Jay Angler wrote:Maybe *your* self-seeding vegetables come up in the bed, but mine are much more free-spirited - in the paths, in the lawn, in the bucket that was abandoned... just about everywhere except where I intended them to be! It does make me watch my step until they're big enough to eat.
Daron Williams wrote:Mike – That sounds great. I was just thinking about planting a row of orach on the north ends of my beds and letting them come back year after year in that area. They would also work as a bit of a wind break 😊
Mart – Nice! Thanks for sharing! Have you found your plants doing better year after year since you are saving the seeds?
Thanks all for the comments!
Cécile Stelzer Johnson wrote:
Last year, I had a yellow flower about 3 ft tall growing about 1 ft away from the trunk of an apple tree. I never knew what it was but I noticed that my bees liked it, so I didn't remove it. [no, it was not mustard. I know mustard is invasive here and honey bees make a honey that sugars barely one week in the jar!] It made a seed receptacle that looked like a crown.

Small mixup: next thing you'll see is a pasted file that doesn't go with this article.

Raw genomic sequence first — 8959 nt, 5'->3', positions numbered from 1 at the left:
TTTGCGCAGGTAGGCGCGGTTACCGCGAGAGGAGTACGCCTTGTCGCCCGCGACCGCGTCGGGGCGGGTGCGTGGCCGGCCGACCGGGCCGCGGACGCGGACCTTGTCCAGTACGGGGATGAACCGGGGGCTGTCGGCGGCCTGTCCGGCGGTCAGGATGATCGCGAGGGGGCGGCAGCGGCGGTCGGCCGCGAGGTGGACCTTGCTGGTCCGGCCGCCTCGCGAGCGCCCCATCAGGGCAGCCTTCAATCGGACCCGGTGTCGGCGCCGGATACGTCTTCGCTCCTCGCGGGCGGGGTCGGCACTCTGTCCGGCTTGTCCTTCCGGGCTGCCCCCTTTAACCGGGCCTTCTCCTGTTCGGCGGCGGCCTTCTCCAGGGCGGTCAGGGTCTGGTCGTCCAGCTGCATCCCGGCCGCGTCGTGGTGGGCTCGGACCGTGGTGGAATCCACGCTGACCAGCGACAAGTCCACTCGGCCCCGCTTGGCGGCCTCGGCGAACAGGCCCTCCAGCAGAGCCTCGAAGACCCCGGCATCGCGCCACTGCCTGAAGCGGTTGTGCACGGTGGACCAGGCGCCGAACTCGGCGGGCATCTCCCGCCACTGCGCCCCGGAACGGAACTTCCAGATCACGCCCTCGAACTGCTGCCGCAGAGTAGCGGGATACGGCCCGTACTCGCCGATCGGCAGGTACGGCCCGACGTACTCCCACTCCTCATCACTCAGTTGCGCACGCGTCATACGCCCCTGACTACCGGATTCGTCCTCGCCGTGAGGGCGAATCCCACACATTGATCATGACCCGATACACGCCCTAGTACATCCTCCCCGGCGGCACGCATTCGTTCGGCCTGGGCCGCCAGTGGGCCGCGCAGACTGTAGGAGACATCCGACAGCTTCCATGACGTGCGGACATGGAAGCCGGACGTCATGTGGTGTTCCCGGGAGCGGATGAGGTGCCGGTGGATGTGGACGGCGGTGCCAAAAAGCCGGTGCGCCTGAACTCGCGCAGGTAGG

I didn't know what it was and I may never know, b
Cécile Stelzer Johnson wrote:We know that "Nature abhors a void" so I'm through trying to keep the area surrounding a tree "clean". If and when I get a volunteer, why not transplant it there? Last year I had a yellow flower about 3 ft tall growing about 1 ft away from the trunk of an apple tree. I never knew what it was but I noticed that my bees liked it, so I didn't remove it.
I didn't know what it was and I may never know, but how about flipping the paradigm, and instead of removing everything that messes the looks of the garden we forced ourselves to keep it and destroy it only after we identify it and determine that it is bad for the goals we have? A kind of "First do no harm" approach.
I bet we'd have more pollinators if we were no so obsessed with having a clean garden.